I've captured screens from many, but not all, of the individual scenes within the Halo 3 E3 2007 Campaign Trailer. Some contain things of note that have yet to be confirmed, and others show new versions of familiar objects from the Halo universe.
There appear to be three distinct kinds of scenes in the trailer. Straight gameplay footage is recognizable because HUD elements are present, and gameplay is shown either from the first person perspective if on foot, or in third person if using heavy weapons or a vehicle.
Cinematic footage, or footage of scripted events, is usually recognizable because it presents events that do not occur within the scope of gameplay and are not presented from the perspective of the player, and no HUD elements are present.
It is likely that there is a third kind of footage shown within this video: that is actual gameplay events, presented without a HUD and from an arbitrary camera position, using Halo 3's Saved Films feature. When the events shown are actual gameplay mechanics, such as infantry or vehicular combat, but the perspective is even further away from the action than when using a vehicle or heavy weapon, and no HUD elements are present, it is likely this is the kind of footage we're seeing. Rather consistently, Halo cinematics have not included significant amounts of combat, or events that could have been part of actual gameplay, with very few exceptions (the confrontation between Johnson, Keyes, and the Arbiter, for instance).
Click "read more" from the front page for the entire text, which is quite image-heavy.
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A Phantom flies over a waterfall in a jungle area. This shot seems here mainly to show off lighting effects as the sun's rays as well as the many new light sources on the Phantom filter down through the leaves. The lack of HUD seems to indicate this is from a cinematic, but it could be from a scripted event where a Phantom passes over the player.
Hulk... I Mean Brute... Smash
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A high-ranking Brute toys with a marine before tossing him in the air and kicking him bodily out of frame. Two more Brutes in blue armor are visible in the background.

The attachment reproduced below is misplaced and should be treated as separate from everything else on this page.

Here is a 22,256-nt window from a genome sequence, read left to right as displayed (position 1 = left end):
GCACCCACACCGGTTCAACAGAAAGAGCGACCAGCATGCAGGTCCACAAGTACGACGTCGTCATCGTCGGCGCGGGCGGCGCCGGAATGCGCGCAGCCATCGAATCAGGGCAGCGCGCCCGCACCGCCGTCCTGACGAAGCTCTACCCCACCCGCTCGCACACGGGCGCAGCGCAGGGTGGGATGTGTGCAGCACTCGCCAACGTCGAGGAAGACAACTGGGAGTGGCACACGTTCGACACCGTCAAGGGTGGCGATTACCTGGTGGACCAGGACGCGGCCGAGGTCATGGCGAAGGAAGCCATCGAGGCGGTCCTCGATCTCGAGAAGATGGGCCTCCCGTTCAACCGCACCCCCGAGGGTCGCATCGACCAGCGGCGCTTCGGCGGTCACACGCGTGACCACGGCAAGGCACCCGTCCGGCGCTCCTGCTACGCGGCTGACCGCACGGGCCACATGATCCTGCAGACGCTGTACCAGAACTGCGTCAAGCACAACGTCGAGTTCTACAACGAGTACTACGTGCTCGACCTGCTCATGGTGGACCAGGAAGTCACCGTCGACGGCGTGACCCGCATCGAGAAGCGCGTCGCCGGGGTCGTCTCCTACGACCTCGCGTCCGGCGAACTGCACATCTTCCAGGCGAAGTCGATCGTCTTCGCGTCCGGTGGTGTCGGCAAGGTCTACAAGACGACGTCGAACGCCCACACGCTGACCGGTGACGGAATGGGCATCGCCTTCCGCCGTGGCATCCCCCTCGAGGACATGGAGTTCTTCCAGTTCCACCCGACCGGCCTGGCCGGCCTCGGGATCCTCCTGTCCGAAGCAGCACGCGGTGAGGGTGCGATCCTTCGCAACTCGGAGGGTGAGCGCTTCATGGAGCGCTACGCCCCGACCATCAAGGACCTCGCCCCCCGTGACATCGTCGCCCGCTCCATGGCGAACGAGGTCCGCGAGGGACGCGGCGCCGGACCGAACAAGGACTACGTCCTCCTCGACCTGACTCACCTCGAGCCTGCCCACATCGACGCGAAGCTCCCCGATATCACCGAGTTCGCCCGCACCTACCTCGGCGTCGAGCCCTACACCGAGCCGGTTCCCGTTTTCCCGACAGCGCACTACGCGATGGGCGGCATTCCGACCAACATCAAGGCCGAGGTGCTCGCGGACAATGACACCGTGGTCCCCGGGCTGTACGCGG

Note the non-repeating wall textures. Again no HUD so this may be a cinematic shot; however, it also could be just a scripted event that the player comes across. Some of the writeups of the actual behind-closed-doors gameplay demonstrations indicate that in the first level, Sierra 117, there is a scripted sequence in which the Chief encounters a Brute menacing a marine, and that the marine can be saved if the player acts quickly.
This might be that scene, or perhaps a similar one; indications are that Sierra 117 is a jungle level, and this scene appears to take place in another locale.
Beam Me Down, Scotty
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Two cruisers and a Phantom fly over a roiling red cloud with some kind of burning wreckage in the distance.
The cruisers are firing beams towards the surface, which could be attempts at excavation or the beginning of "glassing".
Almost certainly from a cinematic; there are no HUD elements, although I suppose it is conceivable a similar scripted event could be witnessed while flying a Banshee.
There Goes The Neighborhood
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What looks like a ruined industrial site with fiery wreckage all around. The object in the distance could be from a spacecraft, or perhaps a piece of Mombassa's old space elevator. The structural steel frame seen at the bottom right of the frame might indicate this is the same region of the game world as from the first campaign screen shot. No HUD here, either; this could be either a cinematic, or just a sequence using a free camera; it is possible this was made just to show off an environment, as there are no story or gameplay elements here.
Hi There. My Name Is John And I'll Be Your Master Chief For The Evening.
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A closeup on the Chief near two fires, to show off the new flame effects. This shot also appears to be a simple zoom with a free camera.
There is not much going on in the scene, so there's little reason to think this is part of a cinematic.
If it is, it might be the end of one, near to where control and point of view are surrendered to the player.
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A blue-armored Brute and a gaggle of Grunts make threatening gestures in a jungle pool.
Again no HUD, so this is presumably a staged shot or a portion of a cinematic.
In the distance, another craft or piece of equipment is visible.
I Want His Orange Helmet
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A lot to notice in this shot. First of all, it appears to be the first inclusion of a true civilian in the Halo series. While Halo 1 had noncombat personnel on board the Pillar of Autumn, it was assumed they were still members of the military. This would appear to be an ordinary factory worker wearing a safety helmet. He appears rather like similar characters used as low-level enemies in Bungie's third person action game, Oni.
The name on the shipping containers, presumably the name of a company, is Traxus. Traxus was a rampant artificial intelligence from the Marathon series of games-- an intelligence that ran amok on Mars long before the events of the Marathon trilogy, but who may have been reincarnated as Durandal, one of the colony ship's three onboard AIs. Traxus invaded the majority of the Martian planetary computer network before he was apprehended.